Keywords: growth, physiology and biochemistry, Ulva pertusa Kjellman, UV-B radiation

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12 Preliminary Study of Sponge Spicule to Understand Paleobathymetry, Sentolo Formation, Kulon Progo, Daerah Istimewa Yogyakarta

Authors: Akmaluddin, Aulia Agus Patria, Adniwan Shubhi Banuzaki, Lucia Hardiana Kurnia Pratiwi

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The phylum Porifera, commonly known as sponges, is a group of primitive animals living since Paleozoic-recent, currently have over 8300 described species, where the majority lives in the marine environment and sessile or in situ. Sponge spicule is one part of the body that secreted by sponge; this spicule can be well preserved because it composed of silicate material. Sponge spicule was identified based on morphological form, which was classified into two main classes, Megasclere and Microsclere. Any form of spicule morphology will indicate a particular sponge species, and it also related to the sponge living environment. Therefore, understanding the paleobathymetry using spicules can be done and more detailed because of sponge living in situ. The methods used in this paper are stratigraphic measurement, continuous sampling, and sieve preparation to dissolve calcareous and siliciclastics materials. Then, each spicule was picked by picking method for every 100 grams of each sample and identified the morphological form to determine the order and abundance of spicule. 10 samples have analyzed, 1489 spicules were identified, there were two classes of Porifera, Demospongiae, and Hexactinellida. Five orders of Porifera also identified in the research area, Haplosclerida, Hadromerida, Agelasida, Lithistids, and Lyssacinosida. The results from descriptive analysis and spicule abundance can be understood that the paleobathymetry of research area was in intertidal zone. Furthermore, the variation and abundance of sponge spicule can be used to understand the paleobathymetry and depositional environment.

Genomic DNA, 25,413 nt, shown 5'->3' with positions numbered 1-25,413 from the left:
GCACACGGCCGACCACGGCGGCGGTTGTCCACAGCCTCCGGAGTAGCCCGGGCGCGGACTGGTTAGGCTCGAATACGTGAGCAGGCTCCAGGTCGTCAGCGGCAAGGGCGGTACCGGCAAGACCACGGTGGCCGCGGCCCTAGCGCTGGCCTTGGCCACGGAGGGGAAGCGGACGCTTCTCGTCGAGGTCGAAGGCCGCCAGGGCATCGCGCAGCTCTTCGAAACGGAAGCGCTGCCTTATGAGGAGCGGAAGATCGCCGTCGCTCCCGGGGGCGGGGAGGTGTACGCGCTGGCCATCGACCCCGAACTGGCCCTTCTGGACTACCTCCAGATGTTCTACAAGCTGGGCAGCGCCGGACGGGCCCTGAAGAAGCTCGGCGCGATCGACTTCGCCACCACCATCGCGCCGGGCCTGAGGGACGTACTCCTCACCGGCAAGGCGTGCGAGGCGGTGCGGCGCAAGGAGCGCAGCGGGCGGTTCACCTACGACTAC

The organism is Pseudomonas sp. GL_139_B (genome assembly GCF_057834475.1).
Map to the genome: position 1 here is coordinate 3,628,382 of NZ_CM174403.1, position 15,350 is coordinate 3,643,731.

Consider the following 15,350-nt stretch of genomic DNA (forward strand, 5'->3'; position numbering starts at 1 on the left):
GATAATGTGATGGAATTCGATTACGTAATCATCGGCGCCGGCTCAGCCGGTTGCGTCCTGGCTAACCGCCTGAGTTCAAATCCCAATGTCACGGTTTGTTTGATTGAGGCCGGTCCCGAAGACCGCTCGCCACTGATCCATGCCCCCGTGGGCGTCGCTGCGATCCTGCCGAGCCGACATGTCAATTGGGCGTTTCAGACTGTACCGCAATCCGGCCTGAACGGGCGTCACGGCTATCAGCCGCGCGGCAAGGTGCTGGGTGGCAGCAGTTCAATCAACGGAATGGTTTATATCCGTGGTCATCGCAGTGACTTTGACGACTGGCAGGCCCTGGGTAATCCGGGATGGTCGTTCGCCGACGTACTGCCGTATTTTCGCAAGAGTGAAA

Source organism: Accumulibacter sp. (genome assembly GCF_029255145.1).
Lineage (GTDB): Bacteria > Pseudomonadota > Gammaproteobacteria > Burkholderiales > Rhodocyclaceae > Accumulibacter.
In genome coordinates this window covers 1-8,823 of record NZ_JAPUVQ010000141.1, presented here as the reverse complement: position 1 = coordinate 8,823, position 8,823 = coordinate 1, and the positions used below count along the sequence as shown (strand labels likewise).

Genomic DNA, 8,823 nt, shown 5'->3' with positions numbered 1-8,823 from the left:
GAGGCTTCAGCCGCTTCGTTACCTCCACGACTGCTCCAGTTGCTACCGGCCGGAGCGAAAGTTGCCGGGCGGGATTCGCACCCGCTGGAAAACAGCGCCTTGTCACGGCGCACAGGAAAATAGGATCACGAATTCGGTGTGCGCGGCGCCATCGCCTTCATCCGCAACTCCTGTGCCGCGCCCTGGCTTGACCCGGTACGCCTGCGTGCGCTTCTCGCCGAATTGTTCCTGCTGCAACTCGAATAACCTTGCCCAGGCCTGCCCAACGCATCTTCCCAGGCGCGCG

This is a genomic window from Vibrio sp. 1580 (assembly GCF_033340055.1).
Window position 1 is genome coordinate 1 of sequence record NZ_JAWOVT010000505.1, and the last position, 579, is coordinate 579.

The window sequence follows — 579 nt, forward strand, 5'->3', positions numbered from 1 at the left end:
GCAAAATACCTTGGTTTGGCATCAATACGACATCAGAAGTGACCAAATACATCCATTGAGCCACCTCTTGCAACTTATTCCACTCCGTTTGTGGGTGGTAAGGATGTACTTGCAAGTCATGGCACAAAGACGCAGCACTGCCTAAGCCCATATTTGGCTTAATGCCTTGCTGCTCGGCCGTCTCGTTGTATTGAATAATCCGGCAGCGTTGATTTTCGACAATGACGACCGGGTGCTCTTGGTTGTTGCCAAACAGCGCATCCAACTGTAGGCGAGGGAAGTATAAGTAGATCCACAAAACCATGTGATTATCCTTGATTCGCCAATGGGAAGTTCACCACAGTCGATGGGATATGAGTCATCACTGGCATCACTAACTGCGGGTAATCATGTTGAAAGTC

Keywords: paleobathymetry, Sentolo formation, sponge, spicule

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11 Socioeconomic Impact of Marine Invertebrates Collection on Chuiba and Maringanha Beaches

Authors: Siran Offman, Hermes Pacule, Teofilo Nhamuhuco

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Marine invertebrates are very important for the livelihood of coastal communities, particularly in Pemba City. The study was conducted From June 2011 to March 2012. The aim of this study is to determine the socioeconomic impact of collecting marine invertebrates in communities and Chuiba Maringanha. Data were collected biweekly during the spring tide ebb in the intertidal zone, and through structured surveys, the confrontation of data was done through direct observation in the neighborhoods. In total 40 collectors was surveyed and it was found that activity of collecting marine invertebrates is practiced by women 57.2% and men 42.5%. Their ages ranged from 9 to 45 years, and the range was 25-32 dominant with 30.5% and collection practice 5-7 times per week they spend about 4-6 hours a day. The collection methods are direct harvesting by hand aided by knives, sharp irons, and transport use pots, buckets, basins, shawls. Were identified in total 8 marketable species namely: Octopus vulgaris 8.6 Kg, Cyprea Tigers 7 units, Cypraea annulus 48 kg, 40 kg holuturias, Cyprea bully, Atrina vexilium 10 kg, Modiulus philiphinarum and lambis lambis. The species with the greatest economic value are sea cucumber (3 Usd/ kg) and Octopus vulgaris ( 2.5 Usd/ kg) more commercialized. The socio-economic impacts on communities of collectors the average income of collectors varies from 0.5 to 5 Usd/ day and the money are intended to purchase food and agricultural instruments. The other socioeconomics impacts are illiteracy with 36% dropout, and 28% have never studied 87% of unemployed collectors, a high number of family members, weak economic power, poor housing made the basis of local materials and relies on community wells to access water, and most do not have electric power.